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Miss ADKINS. I think in Mr. Ash's letter is the statement he made that of course through our ex-officio members there had been some consultation and I do not speak for either the Secretary or for the Commissioner. I think when you realize, Mr. Beard, that there are in the entire setup of Government hundreds of advisory committees, it becomes an easy matter for those who wish to, to take the attitude that this is just another advisory group.
We feel that the Federal Council on the Aging, having been established by the Congress for a specific purpose, is much broader in its responsibility and viewpoint than just an advisory committee.
If you see what I mean.
So that we hope that in the future as we make our voice become increasingly heard that there will be always that awareness that we are there for a specific purpose and we do expect to be brought into deliberations. We were not this time.
Mr. BEARD. Certainly as a Member of Congress I welcome whatever advice your committee can submit to us that will be helpful in our deliberations.
I tell you one thing: there are 21 million elderly Americans out there who will keep the President well informed.
Miss Adkins. And there will be more of us, too. I am one of them. Mr. BRADEMAS. Mr. Miller.
Mr. MILLER. I would like to make the comment that Mr. Ash's letter is really, I think, unacceptable. I dare say that I don't think I would write one of my constituents that letter. I don't think he ought to write that letter to 20 million-plus senior citizens.
I guess I am a little apologetic. If he does view this as simply another advisory commission I apologize that the administration would take that kind of view.
Miss Adkins. Having been in government, Mr. Miller, I am fully ready to ride with the punches but I don't like it either.
Mr. MILLER. I have been in government for a while, too. Sometimes I think we ought to stop riding the punches.
Thank you very much. Mr. BRADEMAS. Thank you very much. Miss Adkins. We hope to have a fuller report next time, Mr. Chairman,
Mr. BRADEMAS. Thank you.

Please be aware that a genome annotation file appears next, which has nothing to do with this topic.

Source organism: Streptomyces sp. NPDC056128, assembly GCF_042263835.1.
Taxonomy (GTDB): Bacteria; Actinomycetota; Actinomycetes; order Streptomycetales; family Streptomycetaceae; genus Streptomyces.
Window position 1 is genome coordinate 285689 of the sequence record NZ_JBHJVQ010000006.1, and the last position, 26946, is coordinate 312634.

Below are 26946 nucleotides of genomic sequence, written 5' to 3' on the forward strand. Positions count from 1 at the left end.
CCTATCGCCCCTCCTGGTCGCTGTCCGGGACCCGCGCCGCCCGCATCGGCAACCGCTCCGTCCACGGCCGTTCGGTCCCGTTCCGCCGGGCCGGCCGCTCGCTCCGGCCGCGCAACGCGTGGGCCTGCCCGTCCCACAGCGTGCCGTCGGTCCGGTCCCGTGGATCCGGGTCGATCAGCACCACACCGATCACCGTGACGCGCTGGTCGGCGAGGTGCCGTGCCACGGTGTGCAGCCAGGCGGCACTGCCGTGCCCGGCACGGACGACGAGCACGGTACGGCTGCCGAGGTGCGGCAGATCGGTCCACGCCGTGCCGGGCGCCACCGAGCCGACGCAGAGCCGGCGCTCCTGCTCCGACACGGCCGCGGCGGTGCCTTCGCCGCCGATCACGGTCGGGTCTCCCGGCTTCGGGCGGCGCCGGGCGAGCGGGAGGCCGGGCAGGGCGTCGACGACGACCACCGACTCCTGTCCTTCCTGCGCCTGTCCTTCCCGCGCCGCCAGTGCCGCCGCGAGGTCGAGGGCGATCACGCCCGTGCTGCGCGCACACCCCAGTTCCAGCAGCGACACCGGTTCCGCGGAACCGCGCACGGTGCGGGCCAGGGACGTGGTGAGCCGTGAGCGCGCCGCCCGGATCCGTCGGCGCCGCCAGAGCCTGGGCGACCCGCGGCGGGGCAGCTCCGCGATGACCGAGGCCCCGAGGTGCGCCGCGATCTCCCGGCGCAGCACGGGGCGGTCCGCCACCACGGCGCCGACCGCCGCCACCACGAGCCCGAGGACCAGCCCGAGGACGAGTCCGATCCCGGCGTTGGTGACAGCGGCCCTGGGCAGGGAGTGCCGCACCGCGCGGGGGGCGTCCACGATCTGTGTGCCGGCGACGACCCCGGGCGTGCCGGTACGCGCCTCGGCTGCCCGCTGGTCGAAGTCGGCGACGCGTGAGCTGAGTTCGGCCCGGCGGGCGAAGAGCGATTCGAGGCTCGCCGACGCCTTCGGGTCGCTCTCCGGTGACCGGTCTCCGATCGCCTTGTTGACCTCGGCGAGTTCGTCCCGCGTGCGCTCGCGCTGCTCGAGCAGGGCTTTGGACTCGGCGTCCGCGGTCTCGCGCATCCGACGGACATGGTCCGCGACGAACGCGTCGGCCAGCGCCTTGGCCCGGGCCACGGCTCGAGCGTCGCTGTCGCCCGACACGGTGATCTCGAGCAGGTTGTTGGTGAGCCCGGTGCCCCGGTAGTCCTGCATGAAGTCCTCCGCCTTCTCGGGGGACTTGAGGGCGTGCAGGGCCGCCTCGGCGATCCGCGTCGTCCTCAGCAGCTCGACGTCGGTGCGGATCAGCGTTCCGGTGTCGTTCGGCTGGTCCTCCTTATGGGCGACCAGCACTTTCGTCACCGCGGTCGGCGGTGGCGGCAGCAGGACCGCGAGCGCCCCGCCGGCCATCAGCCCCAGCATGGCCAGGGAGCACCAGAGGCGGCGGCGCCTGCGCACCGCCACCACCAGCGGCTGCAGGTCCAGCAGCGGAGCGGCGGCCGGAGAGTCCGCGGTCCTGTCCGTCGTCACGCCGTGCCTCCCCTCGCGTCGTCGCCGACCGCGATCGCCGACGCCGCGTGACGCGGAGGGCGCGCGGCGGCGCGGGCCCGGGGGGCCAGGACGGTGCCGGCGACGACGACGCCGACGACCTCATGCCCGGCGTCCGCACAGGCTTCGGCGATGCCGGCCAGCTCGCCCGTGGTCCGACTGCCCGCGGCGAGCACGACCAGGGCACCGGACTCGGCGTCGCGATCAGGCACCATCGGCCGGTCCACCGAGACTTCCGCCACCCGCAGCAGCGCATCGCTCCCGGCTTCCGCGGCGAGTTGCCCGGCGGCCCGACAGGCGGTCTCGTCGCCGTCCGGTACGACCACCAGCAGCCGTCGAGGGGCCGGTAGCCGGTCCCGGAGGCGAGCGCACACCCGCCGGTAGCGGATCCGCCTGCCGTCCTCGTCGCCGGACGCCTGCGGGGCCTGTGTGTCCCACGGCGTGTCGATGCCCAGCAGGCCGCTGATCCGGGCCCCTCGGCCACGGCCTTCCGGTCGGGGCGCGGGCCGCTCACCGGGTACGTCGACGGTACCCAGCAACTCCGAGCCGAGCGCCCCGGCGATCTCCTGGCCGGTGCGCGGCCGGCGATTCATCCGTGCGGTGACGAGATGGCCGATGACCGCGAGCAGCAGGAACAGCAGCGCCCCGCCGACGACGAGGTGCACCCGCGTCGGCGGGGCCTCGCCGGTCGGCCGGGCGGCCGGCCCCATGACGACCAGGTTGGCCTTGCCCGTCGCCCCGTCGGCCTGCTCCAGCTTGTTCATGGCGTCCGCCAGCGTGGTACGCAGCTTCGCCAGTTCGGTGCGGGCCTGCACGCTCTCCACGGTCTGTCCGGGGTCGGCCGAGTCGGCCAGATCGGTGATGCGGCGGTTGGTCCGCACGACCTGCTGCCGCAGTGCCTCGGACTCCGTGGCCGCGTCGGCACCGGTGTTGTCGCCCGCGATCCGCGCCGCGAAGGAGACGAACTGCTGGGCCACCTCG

Our final witness today is Mr. Gordon F. Streib, chairman of the Public Information Committee, American Gerontological Society.
STATEMENT OF GORDON F. STREIB, CHAIRMAN, PUBLIC INFORMA
TION COMMITTEE, AMERICAN GERONTOLOGICAL SOCIETY, ACCOMPANIED BY LINDA LILIENFELL
Mr. STREIB. Mr. Chairman, I brought with me a colleague of the staff of the Gerontological Society, Miss Linda Lilienfell. She participated in the Conference on the Mass Media which was held in California under a grant from AOA.
I don't know whether time will permit to ask questions about that activity, but she was there and may have some detailed information that I can supply.
Rather than reading this, which some of you may have glanced over, I think I will just quickly try to make a few of the points that I made in this written testimony.
I represent here the Gerontological Society. I am chairman of the Public Information Committee.
Unlike the other witnesses today, we are here to give our opinion and our facts about the situation regarding the aged.
I am here specifically to speak about the situation regarding research and training in the field of gerontology. It is a complicated subject, but I take the general position that research and training of professional people has a direct outcome that affects the aged and may improve their situation.
First, I would like to say here orally as I have in writing that I am aware, as I am sure you people are, of the need for fiscal prudence in government at all levels.
Those of us who work for nonprofit agencies are constantly reminded these days of the need to curtail expenditures. Although many of us this morning have been asking, like myself, for additional public moneys, I think it is your job to consider the priorities, weigh them and hopefully I suspect there is sentiment here for increased appropriations for the aged Americans.
I would like to highlight three things, though, in this testimony.
One. I would like to first bring out a complete feature of the Older Americans Act concerning multidisciplinary centers.
Second. I would like to point out the shortcomings in the implementation of the act and then, three, a recommendation for a new section in title IV on the mass media on aging.
First, one of the complete features in the law, it is like one of the aspects that I think Mr. Ahrens pointed to. These materials are put into law but nothing ever happens. They are what you might call kind of pious objectives which we like but they really have little influence if no moneys are appropriated to support the programs that were planned.
I think that the idea in title IV of setting up organizations and institutions to engage in multidisciplinary activities regarding the aging should be carried forward.
This is farsighted legislation because it recognizes that studies and programs related to the aging must incorporate the whole human being biologically, sociologically, and psychologically. The farsighted nature of the law is illustrated by the language.
I hope and trust in your deliberations you will see something concrete comes out regarding the establishment of multidisciplinary centers.
The second topic is related to the first in a way and these remarks may be considered somewhat critical but they are not offered in any hostile sense against the persons who administer the present law.
As other witnesses have said, we have great admiration in the gerontological profession for Dr. Fleming and his commitment to the 20 million older persons. He has been very hard working and sincerely in their behalf.